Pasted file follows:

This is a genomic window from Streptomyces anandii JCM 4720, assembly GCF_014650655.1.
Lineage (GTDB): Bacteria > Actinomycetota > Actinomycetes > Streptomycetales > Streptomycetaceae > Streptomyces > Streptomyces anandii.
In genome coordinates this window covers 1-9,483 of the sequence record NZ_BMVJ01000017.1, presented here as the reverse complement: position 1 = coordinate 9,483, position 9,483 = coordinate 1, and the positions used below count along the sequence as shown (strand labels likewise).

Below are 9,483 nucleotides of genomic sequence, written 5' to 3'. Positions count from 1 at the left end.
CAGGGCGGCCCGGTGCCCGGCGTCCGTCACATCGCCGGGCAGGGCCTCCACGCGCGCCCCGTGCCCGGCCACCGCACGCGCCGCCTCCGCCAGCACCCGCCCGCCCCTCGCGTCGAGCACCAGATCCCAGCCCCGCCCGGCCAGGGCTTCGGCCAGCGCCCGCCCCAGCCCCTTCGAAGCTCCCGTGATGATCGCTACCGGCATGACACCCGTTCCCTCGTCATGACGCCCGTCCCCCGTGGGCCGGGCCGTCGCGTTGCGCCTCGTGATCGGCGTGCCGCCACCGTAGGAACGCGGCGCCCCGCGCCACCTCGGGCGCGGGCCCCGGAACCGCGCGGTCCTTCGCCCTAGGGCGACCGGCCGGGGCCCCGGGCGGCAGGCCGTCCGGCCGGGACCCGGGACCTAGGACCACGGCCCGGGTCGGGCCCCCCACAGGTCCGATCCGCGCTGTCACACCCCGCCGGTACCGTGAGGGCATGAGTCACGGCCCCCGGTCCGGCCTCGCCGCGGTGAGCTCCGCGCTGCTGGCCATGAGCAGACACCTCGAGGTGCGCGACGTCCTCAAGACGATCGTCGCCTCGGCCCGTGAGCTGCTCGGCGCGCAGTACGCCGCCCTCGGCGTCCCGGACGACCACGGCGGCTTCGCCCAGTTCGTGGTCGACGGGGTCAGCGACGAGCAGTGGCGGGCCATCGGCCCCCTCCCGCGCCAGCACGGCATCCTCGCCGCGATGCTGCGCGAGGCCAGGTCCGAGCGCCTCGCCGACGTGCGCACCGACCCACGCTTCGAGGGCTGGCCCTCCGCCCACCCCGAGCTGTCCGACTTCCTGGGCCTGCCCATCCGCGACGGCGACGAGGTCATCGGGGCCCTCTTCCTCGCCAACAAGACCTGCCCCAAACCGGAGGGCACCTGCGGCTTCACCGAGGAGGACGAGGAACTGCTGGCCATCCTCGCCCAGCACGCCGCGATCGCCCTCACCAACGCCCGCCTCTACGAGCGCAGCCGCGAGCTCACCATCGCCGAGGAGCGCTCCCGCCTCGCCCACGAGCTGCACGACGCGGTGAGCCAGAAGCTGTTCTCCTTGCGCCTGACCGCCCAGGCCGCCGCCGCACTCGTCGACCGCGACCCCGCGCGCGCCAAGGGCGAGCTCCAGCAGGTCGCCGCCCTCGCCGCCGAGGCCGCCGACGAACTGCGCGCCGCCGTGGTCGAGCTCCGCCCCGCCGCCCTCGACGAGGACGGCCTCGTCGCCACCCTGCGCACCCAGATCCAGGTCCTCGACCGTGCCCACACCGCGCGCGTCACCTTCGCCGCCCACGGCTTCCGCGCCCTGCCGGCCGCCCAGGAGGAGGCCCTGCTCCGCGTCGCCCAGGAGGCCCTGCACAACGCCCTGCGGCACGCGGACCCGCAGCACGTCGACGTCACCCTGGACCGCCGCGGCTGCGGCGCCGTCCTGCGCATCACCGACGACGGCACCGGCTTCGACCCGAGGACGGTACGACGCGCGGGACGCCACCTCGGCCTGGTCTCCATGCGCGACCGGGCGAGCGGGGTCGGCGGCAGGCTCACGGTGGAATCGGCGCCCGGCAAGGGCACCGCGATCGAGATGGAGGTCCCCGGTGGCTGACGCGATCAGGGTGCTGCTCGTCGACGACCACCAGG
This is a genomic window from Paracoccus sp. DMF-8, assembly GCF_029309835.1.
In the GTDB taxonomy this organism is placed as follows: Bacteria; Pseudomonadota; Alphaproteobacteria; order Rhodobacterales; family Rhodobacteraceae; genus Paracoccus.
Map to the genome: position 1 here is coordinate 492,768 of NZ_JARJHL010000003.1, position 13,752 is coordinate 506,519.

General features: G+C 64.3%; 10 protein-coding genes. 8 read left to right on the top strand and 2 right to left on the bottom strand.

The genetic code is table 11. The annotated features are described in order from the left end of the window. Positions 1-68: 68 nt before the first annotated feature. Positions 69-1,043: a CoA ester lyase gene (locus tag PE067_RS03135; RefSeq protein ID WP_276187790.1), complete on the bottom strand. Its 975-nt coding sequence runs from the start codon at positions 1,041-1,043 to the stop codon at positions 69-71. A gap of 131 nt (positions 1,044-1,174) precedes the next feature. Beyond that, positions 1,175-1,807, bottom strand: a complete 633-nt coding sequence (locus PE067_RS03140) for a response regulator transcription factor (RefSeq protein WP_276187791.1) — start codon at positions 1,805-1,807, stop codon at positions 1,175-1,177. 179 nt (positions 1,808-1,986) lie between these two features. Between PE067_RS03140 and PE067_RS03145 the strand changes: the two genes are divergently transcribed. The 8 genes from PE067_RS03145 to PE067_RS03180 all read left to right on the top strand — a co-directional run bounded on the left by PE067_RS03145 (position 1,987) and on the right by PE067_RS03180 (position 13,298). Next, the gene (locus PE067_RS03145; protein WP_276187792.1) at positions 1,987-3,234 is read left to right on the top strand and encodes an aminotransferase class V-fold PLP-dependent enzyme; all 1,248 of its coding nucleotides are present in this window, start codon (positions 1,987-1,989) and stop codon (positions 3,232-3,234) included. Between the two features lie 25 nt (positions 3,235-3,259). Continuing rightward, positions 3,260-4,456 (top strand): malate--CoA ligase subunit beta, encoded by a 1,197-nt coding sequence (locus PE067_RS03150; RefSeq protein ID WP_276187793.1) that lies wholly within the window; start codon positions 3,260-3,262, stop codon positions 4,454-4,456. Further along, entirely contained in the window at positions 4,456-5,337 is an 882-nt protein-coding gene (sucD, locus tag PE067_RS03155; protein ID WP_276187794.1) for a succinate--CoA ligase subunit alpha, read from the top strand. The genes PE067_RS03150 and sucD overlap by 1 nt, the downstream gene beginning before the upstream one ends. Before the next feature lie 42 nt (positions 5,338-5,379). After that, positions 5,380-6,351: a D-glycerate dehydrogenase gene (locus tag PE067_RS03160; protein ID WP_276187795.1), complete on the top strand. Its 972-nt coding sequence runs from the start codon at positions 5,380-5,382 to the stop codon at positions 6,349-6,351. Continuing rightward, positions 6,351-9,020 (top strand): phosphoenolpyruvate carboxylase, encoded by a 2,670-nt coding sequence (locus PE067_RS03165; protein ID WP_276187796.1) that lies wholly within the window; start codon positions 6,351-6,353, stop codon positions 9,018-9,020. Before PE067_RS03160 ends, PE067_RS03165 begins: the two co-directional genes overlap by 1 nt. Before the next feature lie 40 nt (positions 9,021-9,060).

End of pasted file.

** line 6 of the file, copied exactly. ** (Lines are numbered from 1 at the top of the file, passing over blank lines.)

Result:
This is a genomic window from Paracoccus sp. DMF-8, assembly GCF_029309835.1.